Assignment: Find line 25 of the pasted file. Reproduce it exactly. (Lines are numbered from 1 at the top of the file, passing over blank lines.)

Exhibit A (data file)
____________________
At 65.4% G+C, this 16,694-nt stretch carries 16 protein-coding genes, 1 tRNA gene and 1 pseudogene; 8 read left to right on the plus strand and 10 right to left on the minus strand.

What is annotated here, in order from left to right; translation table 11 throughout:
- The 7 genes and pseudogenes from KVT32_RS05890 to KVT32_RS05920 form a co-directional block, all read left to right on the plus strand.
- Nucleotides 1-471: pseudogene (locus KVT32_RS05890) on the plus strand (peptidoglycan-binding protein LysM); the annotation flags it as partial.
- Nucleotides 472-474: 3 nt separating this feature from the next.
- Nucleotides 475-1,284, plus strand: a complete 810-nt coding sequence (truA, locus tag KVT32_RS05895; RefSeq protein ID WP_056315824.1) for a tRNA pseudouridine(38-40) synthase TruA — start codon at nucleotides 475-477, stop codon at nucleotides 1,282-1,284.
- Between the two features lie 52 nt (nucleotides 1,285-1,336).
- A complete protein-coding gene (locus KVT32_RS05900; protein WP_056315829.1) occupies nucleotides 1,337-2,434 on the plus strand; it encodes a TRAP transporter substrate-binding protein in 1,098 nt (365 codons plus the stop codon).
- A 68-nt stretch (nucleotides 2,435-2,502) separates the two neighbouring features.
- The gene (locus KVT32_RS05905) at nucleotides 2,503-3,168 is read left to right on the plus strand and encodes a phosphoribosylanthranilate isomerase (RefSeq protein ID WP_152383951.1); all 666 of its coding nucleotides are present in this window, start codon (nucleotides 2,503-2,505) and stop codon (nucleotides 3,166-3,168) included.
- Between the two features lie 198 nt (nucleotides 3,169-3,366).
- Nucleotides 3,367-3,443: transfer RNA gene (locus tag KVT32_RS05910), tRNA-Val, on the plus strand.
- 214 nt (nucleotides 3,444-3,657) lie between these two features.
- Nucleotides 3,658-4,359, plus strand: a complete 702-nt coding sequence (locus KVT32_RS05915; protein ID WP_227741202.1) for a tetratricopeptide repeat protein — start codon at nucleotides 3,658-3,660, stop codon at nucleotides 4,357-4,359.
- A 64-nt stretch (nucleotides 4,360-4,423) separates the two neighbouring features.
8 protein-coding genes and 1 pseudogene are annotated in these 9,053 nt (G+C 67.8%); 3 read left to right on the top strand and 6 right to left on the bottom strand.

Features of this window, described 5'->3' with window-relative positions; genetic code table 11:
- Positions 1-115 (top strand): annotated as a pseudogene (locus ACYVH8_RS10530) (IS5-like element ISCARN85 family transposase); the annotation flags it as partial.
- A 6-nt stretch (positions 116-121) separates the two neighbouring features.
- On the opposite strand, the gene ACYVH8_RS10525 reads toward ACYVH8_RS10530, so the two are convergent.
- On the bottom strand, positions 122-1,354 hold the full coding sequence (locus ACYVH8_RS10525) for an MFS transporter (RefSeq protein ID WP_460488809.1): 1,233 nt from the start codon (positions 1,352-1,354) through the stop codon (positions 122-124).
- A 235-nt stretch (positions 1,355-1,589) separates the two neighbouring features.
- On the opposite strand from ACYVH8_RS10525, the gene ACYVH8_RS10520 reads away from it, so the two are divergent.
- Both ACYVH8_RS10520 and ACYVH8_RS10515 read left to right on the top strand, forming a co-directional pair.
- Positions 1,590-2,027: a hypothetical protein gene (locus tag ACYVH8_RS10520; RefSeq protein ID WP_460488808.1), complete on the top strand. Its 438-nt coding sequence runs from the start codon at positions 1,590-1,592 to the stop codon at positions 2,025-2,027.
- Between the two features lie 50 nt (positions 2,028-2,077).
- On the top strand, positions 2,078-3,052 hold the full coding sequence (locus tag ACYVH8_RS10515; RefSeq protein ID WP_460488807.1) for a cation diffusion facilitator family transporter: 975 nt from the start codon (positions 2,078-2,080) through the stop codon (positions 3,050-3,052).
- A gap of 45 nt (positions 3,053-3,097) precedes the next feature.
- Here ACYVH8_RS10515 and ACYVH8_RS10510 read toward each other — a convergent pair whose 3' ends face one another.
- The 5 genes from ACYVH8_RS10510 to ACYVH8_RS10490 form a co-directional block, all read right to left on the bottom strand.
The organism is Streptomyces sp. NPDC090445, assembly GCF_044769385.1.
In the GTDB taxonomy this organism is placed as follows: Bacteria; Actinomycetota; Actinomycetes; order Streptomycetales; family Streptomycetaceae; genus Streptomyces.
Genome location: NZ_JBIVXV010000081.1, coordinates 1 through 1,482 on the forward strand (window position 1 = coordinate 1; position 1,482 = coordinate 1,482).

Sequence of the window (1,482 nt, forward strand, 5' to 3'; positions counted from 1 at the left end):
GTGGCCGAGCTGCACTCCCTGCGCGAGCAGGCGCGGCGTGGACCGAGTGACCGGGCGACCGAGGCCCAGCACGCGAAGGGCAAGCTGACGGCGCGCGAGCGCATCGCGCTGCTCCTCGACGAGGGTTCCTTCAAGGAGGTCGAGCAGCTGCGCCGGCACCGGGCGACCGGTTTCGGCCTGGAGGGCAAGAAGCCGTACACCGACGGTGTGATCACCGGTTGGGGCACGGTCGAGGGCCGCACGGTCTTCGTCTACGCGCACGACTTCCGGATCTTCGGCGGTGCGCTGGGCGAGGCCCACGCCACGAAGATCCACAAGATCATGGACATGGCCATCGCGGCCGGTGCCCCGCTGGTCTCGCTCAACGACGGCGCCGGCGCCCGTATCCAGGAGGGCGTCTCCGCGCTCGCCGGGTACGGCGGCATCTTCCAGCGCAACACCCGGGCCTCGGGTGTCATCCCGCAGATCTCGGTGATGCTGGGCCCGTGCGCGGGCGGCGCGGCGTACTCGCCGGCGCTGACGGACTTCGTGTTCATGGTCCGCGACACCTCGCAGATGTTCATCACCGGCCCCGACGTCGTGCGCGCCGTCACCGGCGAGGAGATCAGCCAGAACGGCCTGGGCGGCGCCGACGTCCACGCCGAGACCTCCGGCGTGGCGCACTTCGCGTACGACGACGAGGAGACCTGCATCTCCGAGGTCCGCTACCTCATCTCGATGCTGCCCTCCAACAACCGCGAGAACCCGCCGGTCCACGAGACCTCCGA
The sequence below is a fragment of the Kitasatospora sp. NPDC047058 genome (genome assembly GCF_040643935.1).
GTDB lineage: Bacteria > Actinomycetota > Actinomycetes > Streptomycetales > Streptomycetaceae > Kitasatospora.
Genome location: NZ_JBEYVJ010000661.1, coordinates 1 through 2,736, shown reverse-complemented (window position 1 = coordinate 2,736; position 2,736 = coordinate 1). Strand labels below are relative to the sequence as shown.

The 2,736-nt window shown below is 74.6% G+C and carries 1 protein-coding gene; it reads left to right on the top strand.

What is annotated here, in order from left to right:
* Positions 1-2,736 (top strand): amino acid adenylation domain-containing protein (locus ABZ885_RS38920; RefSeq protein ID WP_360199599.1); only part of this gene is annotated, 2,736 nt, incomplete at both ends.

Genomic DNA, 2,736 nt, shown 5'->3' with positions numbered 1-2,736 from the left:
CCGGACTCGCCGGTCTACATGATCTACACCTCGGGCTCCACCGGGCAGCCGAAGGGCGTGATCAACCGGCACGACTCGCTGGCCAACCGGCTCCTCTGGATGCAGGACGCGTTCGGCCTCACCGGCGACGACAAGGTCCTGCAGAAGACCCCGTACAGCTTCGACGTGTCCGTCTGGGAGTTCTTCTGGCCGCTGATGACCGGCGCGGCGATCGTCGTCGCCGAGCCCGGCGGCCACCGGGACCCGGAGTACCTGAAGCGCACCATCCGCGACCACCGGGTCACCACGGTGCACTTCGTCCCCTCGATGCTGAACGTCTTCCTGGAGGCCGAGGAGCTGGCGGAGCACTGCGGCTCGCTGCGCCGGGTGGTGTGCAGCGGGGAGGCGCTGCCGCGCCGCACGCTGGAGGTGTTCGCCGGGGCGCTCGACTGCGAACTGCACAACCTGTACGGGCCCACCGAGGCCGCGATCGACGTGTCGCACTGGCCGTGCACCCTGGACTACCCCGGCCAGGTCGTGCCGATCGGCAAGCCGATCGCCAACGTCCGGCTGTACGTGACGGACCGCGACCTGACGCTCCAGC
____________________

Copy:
- Positions 1,590-2,027: a hypothetical protein gene (locus tag ACYVH8_RS10520; RefSeq protein ID WP_460488808.1), complete on the top strand. Its 438-nt coding sequence runs from the start codon at positions 1,590-1,592 to the stop codon at positions 2,025-2,027.